Academic Year 2022 – 2023

General Information

Neuroscience Institute, Washington Road

Program Offerings:

  • Ph.D.
  • Joint Degree

Director of Graduate Studies:

Graduate Program Administrator:


How do our brains work? How do millions of individual neurons work together to give rise to behavior at the level of a whole organism? Training researchers to answer these fundamental, unanswered questions is the goal of the Ph.D. program in the Princeton Neuroscience Institute. Students in this program learn to use the latest techniques and approaches in neuroscience and are trained in how to think and how to develop new techniques and approaches. Creativity and originality are essential to cracking the puzzle of the brain.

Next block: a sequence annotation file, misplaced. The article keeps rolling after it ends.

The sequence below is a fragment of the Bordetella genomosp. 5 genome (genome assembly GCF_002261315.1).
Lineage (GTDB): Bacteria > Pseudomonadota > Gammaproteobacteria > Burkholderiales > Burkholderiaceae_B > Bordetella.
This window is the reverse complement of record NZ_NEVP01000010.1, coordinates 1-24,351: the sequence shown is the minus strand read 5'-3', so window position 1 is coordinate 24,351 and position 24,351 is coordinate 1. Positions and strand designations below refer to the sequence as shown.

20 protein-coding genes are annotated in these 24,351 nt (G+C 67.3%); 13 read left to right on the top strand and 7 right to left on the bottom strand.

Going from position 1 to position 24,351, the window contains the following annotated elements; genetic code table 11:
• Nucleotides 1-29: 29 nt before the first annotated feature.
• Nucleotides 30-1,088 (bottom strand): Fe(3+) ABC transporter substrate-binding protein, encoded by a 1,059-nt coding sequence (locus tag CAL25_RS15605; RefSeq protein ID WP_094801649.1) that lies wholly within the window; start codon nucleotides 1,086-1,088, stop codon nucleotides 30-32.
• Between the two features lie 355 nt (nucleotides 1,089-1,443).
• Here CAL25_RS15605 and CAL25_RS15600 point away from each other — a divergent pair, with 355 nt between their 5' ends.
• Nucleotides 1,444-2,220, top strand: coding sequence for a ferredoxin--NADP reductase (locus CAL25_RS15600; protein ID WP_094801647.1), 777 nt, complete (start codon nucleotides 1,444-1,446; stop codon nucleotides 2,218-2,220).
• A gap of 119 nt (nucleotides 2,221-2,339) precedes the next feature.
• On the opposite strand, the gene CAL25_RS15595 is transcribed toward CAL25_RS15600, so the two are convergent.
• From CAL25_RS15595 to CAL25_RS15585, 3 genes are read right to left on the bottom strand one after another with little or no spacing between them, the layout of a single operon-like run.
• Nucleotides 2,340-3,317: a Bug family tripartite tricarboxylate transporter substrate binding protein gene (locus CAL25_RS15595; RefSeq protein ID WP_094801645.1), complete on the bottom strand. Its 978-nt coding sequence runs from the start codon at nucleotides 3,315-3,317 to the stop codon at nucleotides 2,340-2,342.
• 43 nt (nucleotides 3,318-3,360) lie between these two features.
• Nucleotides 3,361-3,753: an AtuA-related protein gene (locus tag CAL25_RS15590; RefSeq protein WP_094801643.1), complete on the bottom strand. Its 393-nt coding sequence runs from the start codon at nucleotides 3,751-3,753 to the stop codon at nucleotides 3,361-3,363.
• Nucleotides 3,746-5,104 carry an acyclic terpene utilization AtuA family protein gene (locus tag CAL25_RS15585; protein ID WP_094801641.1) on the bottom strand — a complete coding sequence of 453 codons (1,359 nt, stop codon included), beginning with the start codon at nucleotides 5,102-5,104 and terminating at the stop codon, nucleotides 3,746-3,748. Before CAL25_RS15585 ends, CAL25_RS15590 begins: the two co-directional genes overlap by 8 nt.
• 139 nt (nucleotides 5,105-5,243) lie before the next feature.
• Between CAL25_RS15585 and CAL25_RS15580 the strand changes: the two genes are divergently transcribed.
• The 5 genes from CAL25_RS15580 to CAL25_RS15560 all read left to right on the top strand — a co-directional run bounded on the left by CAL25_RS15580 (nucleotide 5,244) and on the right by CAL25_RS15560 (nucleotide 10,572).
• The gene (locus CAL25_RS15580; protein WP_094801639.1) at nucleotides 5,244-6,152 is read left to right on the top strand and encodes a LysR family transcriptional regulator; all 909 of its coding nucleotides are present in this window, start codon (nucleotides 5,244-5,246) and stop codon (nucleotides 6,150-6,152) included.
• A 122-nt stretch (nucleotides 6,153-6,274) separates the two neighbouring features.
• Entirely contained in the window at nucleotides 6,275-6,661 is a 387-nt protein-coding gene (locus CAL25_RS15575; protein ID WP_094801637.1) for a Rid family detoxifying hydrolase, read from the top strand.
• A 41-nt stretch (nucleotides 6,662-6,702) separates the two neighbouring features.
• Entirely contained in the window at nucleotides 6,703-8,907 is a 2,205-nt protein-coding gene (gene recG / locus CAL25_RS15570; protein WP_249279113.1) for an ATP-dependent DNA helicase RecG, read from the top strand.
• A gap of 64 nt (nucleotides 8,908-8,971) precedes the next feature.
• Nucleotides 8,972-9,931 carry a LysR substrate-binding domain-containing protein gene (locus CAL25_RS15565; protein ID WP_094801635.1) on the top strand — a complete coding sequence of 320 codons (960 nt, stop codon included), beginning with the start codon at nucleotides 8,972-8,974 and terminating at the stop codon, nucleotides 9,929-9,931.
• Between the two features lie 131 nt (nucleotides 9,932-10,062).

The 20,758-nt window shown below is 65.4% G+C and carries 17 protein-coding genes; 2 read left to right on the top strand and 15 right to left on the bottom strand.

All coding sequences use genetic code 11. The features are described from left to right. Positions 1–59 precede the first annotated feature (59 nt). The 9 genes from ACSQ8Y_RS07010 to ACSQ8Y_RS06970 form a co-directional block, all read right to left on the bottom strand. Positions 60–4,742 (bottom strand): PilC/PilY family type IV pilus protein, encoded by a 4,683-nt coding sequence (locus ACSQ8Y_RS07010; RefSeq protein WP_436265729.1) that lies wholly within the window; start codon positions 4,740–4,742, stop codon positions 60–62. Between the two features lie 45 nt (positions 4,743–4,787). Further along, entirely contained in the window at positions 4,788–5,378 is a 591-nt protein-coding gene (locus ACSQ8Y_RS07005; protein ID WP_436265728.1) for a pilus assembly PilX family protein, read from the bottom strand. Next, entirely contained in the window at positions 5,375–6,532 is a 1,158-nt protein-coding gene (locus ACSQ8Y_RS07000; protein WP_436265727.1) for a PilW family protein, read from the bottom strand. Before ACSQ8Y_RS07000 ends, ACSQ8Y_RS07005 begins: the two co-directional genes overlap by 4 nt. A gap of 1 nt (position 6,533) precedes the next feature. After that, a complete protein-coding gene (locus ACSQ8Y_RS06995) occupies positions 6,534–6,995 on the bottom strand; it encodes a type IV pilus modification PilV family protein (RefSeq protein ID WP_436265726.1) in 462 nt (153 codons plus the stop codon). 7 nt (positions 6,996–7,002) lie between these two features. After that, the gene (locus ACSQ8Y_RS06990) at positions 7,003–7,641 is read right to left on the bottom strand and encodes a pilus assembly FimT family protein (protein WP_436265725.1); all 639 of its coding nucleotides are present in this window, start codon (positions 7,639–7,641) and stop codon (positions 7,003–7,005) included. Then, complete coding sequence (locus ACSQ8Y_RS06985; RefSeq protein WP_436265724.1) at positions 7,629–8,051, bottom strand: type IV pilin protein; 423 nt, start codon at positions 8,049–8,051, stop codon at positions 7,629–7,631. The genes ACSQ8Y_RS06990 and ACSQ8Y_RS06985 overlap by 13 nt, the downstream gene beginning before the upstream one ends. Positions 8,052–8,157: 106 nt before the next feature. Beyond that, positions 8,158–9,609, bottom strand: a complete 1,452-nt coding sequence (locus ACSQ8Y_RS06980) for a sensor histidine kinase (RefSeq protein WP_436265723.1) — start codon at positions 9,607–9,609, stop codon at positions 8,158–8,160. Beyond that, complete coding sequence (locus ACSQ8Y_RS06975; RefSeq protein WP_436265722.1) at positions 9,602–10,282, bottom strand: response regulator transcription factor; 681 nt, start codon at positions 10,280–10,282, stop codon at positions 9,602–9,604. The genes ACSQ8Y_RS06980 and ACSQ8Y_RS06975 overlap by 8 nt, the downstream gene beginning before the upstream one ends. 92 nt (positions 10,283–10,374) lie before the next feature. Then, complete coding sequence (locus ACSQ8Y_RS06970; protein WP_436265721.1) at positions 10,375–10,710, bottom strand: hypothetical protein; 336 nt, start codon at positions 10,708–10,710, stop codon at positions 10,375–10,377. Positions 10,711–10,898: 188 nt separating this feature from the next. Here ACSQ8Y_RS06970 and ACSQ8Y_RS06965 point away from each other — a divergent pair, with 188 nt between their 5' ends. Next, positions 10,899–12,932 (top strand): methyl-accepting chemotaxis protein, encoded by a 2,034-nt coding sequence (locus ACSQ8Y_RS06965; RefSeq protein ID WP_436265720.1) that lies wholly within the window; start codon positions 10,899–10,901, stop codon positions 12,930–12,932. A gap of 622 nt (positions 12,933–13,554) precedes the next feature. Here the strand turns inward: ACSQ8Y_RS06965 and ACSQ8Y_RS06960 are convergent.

Neuroscience Ph.D. students take lecture and laboratory courses; learn to read, understand, and present current scientific literature; develop and carry out substantial original research; and present their research at meetings and conferences.

Coursework in the Princeton Neuroscience Ph.D. program is based on the idea that hands-on experience is an essential part of gaining real understanding. During the first year, all students participate in a unique year-long Core Course that surveys current neuroscience. The subjects covered in lectures are accompanied by direct experience in the lab. Students learn through first-hand experience how to run their own fMRI experiments; to design and run their own computer simulations of neural networks; to image live neural activity; and to patch-clamp single cells, to name a few examples. This course offers students a unique opportunity to learn the practical knowledge that is essential for successfully developing new experiments and techniques. Previous experimental experience is not required.